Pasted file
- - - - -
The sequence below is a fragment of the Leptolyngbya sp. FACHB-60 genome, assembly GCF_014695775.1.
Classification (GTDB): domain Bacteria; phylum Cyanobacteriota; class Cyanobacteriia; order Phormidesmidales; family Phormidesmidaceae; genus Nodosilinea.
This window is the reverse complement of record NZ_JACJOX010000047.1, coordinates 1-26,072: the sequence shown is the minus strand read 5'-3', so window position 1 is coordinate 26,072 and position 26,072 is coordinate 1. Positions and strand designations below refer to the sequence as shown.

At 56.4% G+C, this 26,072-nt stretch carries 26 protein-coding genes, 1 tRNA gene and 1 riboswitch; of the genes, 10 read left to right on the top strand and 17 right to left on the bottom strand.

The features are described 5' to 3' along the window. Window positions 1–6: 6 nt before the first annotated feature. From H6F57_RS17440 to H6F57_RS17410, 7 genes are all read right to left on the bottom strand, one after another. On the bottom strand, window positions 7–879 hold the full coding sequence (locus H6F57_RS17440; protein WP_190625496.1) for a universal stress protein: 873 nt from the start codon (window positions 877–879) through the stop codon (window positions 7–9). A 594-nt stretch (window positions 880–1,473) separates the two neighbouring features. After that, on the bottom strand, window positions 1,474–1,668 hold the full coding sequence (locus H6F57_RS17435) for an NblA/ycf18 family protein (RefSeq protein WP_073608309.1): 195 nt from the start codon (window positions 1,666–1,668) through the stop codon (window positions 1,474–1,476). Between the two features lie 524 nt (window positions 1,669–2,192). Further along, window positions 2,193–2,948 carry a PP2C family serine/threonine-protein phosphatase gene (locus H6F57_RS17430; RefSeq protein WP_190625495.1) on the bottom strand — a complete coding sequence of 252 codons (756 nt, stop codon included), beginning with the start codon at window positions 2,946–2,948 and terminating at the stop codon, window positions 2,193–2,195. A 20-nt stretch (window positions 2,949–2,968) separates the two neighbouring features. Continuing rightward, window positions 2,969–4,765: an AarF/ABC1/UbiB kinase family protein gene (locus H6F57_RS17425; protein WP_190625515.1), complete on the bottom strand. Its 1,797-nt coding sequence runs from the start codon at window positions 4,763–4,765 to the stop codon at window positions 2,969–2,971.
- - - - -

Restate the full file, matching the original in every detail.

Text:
The sequence below is a fragment of the Leptolyngbya sp. FACHB-60 genome, assembly GCF_014695775.1.
Classification (GTDB): domain Bacteria; phylum Cyanobacteriota; class Cyanobacteriia; order Phormidesmidales; family Phormidesmidaceae; genus Nodosilinea.
This window is the reverse complement of record NZ_JACJOX010000047.1, coordinates 1-26,072: the sequence shown is the minus strand read 5'-3', so window position 1 is coordinate 26,072 and position 26,072 is coordinate 1. Positions and strand designations below refer to the sequence as shown.

At 56.4% G+C, this 26,072-nt stretch carries 26 protein-coding genes, 1 tRNA gene and 1 riboswitch; of the genes, 10 read left to right on the top strand and 17 right to left on the bottom strand.

The features are described 5' to 3' along the window. Window positions 1–6: 6 nt before the first annotated feature. From H6F57_RS17440 to H6F57_RS17410, 7 genes are all read right to left on the bottom strand, one after another. On the bottom strand, window positions 7–879 hold the full coding sequence (locus H6F57_RS17440; protein WP_190625496.1) for a universal stress protein: 873 nt from the start codon (window positions 877–879) through the stop codon (window positions 7–9). A 594-nt stretch (window positions 880–1,473) separates the two neighbouring features. After that, on the bottom strand, window positions 1,474–1,668 hold the full coding sequence (locus H6F57_RS17435) for an NblA/ycf18 family protein (RefSeq protein WP_073608309.1): 195 nt from the start codon (window positions 1,666–1,668) through the stop codon (window positions 1,474–1,476). Between the two features lie 524 nt (window positions 1,669–2,192). Further along, window positions 2,193–2,948 carry a PP2C family serine/threonine-protein phosphatase gene (locus H6F57_RS17430; RefSeq protein WP_190625495.1) on the bottom strand — a complete coding sequence of 252 codons (756 nt, stop codon included), beginning with the start codon at window positions 2,946–2,948 and terminating at the stop codon, window positions 2,193–2,195. A 20-nt stretch (window positions 2,949–2,968) separates the two neighbouring features. Continuing rightward, window positions 2,969–4,765: an AarF/ABC1/UbiB kinase family protein gene (locus H6F57_RS17425; protein WP_190625515.1), complete on the bottom strand. Its 1,797-nt coding sequence runs from the start codon at window positions 4,763–4,765 to the stop codon at window positions 2,969–2,971.